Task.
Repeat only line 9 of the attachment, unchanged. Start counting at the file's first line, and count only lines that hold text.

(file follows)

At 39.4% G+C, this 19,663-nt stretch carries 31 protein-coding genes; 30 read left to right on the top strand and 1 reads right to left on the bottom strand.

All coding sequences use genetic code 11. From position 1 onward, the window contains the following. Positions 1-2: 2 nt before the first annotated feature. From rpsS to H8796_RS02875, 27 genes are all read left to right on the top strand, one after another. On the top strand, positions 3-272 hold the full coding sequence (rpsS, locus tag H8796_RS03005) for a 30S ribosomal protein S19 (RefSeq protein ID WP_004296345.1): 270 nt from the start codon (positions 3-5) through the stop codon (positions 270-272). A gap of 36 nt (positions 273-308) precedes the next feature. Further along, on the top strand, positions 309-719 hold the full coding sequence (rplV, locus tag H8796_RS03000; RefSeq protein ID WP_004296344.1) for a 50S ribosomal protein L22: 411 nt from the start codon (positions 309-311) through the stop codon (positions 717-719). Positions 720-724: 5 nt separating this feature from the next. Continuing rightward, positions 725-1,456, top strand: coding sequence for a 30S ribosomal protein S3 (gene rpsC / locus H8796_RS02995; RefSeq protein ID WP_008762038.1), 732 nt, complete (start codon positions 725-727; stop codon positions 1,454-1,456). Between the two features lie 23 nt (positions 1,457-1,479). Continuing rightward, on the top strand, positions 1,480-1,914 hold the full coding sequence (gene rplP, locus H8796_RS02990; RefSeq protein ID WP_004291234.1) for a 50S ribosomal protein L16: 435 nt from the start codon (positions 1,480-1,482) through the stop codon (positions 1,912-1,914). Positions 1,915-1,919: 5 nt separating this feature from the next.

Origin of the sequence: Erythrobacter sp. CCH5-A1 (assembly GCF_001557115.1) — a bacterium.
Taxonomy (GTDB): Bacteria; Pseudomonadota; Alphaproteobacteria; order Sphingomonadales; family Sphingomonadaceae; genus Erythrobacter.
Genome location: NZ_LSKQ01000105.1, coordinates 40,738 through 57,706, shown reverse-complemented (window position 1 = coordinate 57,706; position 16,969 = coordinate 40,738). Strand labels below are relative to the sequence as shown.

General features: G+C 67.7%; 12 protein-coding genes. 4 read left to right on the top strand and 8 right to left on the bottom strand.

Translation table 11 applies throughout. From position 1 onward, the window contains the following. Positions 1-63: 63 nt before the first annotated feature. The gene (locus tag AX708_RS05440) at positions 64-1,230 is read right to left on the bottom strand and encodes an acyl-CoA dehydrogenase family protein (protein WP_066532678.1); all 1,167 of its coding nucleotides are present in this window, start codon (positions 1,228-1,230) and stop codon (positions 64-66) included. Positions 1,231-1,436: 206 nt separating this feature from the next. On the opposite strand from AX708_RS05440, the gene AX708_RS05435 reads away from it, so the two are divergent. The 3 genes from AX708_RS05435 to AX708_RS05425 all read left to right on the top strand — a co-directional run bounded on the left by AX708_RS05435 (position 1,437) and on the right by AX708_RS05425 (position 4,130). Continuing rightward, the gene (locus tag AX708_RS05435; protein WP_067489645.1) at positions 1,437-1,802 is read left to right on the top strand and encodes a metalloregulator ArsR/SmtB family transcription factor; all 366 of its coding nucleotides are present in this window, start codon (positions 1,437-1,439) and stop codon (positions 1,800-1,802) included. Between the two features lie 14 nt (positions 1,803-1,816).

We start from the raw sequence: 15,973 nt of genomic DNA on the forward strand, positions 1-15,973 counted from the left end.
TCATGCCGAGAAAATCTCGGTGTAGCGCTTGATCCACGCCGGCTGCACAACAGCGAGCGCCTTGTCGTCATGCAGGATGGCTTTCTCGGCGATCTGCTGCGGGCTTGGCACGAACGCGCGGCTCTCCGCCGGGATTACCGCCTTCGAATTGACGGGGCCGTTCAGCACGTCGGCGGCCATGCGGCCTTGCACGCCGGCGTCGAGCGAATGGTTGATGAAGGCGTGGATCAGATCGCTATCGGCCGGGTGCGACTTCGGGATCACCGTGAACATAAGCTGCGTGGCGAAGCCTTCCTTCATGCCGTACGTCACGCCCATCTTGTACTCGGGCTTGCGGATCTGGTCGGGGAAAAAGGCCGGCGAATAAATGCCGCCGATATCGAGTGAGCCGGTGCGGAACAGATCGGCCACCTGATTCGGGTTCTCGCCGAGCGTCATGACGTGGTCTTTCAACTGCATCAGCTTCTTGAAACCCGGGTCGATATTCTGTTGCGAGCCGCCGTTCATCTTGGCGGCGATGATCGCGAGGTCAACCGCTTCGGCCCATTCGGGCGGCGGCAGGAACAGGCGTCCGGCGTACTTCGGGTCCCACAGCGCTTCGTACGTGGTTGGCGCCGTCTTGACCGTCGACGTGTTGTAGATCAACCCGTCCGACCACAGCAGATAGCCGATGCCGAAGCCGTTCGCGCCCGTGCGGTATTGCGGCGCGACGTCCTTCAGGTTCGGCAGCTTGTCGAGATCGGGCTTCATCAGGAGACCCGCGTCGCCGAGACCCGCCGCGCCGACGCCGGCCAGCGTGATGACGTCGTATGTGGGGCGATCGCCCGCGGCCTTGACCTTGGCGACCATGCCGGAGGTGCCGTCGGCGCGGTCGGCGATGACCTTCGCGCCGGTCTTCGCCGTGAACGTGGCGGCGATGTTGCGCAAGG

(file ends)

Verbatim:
TCATGCCGAGAAAATCTCGGTGTAGCGCTTGATCCACGCCGGCTGCACAACAGCGAGCGCCTTGTCGTCATGCAGGATGGCTTTCTCGGCGATCTGCTGCGGGCTTGGCACGAACGCGCGGCTCTCCGCCGGGATTACCGCCTTCGAATTGACGGGGCCGTTCAGCACGTCGGCGGCCATGCGGCCTTGCACGCCGGCGTCGAGCGAATGGTTGATGAAGGCGTGGATCAGATCGCTATCGGCCGGGTGCGACTTCGGGATCACCGTGAACATAAGCTGCGTGGCGAAGCCTTCCTTCATGCCGTACGTCACGCCCATCTTGTACTCGGGCTTGCGGATCTGGTCGGGGAAAAAGGCCGGCGAATAAATGCCGCCGATATCGAGTGAGCCGGTGCGGAACAGATCGGCCACCTGATTCGGGTTCTCGCCGAGCGTCATGACGTGGTCTTTCAACTGCATCAGCTTCTTGAAACCCGGGTCGATATTCTGTTGCGAGCCGCCGTTCATCTTGGCGGCGATGATCGCGAGGTCAACCGCTTCGGCCCATTCGGGCGGCGGCAGGAACAGGCGTCCGGCGTACTTCGGGTCCCACAGCGCTTCGTACGTGGTTGGCGCCGTCTTGACCGTCGACGTGTTGTAGATCAACCCGTCCGACCACAGCAGATAGCCGATGCCGAAGCCGTTCGCGCCCGTGCGGTATTGCGGCGCGACGTCCTTCAGGTTCGGCAGCTTGTCGAGATCGGGCTTCATCAGGAGACCCGCGTCGCCGAGACCCGCCGCGCCGACGCCGGCCAGCGTGATGACGTCGTATGTGGGGCGATCGCCCGCGGCCTTGACCTTGGCGACCATGCCGGAGGTGCCGTCGGCGCGGTCGGCGATGACCTTCGCGCCGGTCTTCGCCGTGAACGTGGCGGCGATGTTGCGCAAGG